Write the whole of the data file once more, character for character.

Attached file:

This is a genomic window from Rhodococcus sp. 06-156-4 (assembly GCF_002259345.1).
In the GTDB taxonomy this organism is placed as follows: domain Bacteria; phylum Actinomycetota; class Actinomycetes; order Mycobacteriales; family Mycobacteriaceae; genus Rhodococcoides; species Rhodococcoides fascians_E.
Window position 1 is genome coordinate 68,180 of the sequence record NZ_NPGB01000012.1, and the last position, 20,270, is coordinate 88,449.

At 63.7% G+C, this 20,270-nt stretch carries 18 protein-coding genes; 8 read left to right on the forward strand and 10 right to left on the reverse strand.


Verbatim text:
This is a genomic window from Rhodococcus sp. 06-156-4 (assembly GCF_002259345.1).
In the GTDB taxonomy this organism is placed as follows: domain Bacteria; phylum Actinomycetota; class Actinomycetes; order Mycobacteriales; family Mycobacteriaceae; genus Rhodococcoides; species Rhodococcoides fascians_E.
Window position 1 is genome coordinate 68,180 of the sequence record NZ_NPGB01000012.1, and the last position, 20,270, is coordinate 88,449.

At 63.7% G+C, this 20,270-nt stretch carries 18 protein-coding genes; 8 read left to right on the forward strand and 10 right to left on the reverse strand.